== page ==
PLUG-IN CENTERFOLD
Eventide H3000 Factory
By Joe Gore

The H3000 Factory features an “anything to anything” virtual
patchbay. You can rearrange the 18 effects blocks via
drag-and-drop.

Not many digital devices have attained “studio classic” status. One exception: Eventide’s H3000, thanks to the unit’s quality and its groundbreaking flexibility. Since its 1989 introduction, the H3000 has been the ultimate tweaker’s effects box — at least until the advent of software multi-effect plug-ins.

Speaking of which: Eventide’s new H3000 Factory reincarnates the device as a Pro Tools plug-in (TDM systems only). It faithfully recreates the original’s features while adding such software advantages as the ability to store your patches with your session, instantly sync any parameter to tempo, and automate all buttons and sliders.

Like the original, the H3000 Factory features 18 effects “blocks,” including delays, pitch-shifts, filters, envelope generators, and modulation effects. They’re displayed side-by-side on a large programming
page. Clicking on any effect brings up the relevant parameters. None are arcane effects, but you can configure them in arcane ways via an “anything to anything” virtual patchbay reminiscent of a modular synth. You can modulate any parameter from a sophisticated LFO section or via audio input (including aux-send sidechain signals). The ability to re-order effects via standard drag-and-drop eases your passage through this patch-cord jungle.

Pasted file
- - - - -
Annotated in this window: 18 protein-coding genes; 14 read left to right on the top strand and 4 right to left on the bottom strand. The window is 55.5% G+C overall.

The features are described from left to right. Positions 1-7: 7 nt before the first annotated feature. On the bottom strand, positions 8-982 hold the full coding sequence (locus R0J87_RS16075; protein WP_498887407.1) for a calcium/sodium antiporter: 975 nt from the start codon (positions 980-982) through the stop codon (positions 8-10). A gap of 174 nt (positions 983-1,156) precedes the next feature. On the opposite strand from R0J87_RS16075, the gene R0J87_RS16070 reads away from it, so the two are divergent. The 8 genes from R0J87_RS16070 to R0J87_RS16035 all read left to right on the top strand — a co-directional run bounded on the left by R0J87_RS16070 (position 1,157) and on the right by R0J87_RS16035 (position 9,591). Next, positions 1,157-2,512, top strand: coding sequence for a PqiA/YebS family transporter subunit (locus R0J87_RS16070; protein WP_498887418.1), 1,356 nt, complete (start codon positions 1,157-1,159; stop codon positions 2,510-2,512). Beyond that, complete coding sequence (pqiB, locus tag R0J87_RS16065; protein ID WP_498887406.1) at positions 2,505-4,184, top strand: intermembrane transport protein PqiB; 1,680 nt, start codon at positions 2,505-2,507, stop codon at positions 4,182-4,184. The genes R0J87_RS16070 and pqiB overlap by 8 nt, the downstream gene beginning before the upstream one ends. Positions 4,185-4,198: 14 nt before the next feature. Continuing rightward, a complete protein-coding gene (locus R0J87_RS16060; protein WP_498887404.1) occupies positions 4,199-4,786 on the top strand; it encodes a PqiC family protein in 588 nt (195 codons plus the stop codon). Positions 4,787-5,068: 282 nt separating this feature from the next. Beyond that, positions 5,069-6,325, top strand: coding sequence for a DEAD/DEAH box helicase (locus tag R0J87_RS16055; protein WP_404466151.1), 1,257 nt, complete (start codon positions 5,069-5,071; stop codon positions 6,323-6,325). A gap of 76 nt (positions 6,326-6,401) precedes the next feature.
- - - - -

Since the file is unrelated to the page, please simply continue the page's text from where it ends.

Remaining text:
Other cool bits: User-programmable soft knobs; the ability to save favorite patches as MIDI-recallable snapshots on both a global and per-session basis; and a “beat grid” that allows you to set delay times via an
intuitive drumbox-style step sequencer.

There’s just one catch: Eventide doesn’t sell the H3000 Factory as a standalone plug-in. It’s only available as a part of their Anthology package, which includes all the company’s Pro Tools plug-ins: H3000 Band Delays, Eventide Reverb, Octavox, and the six Clockwork Legacy plug-ins. It’s an impressive array of effects, and a relevant one too, given music’s current passion for all things ’80s.

www.eventide.com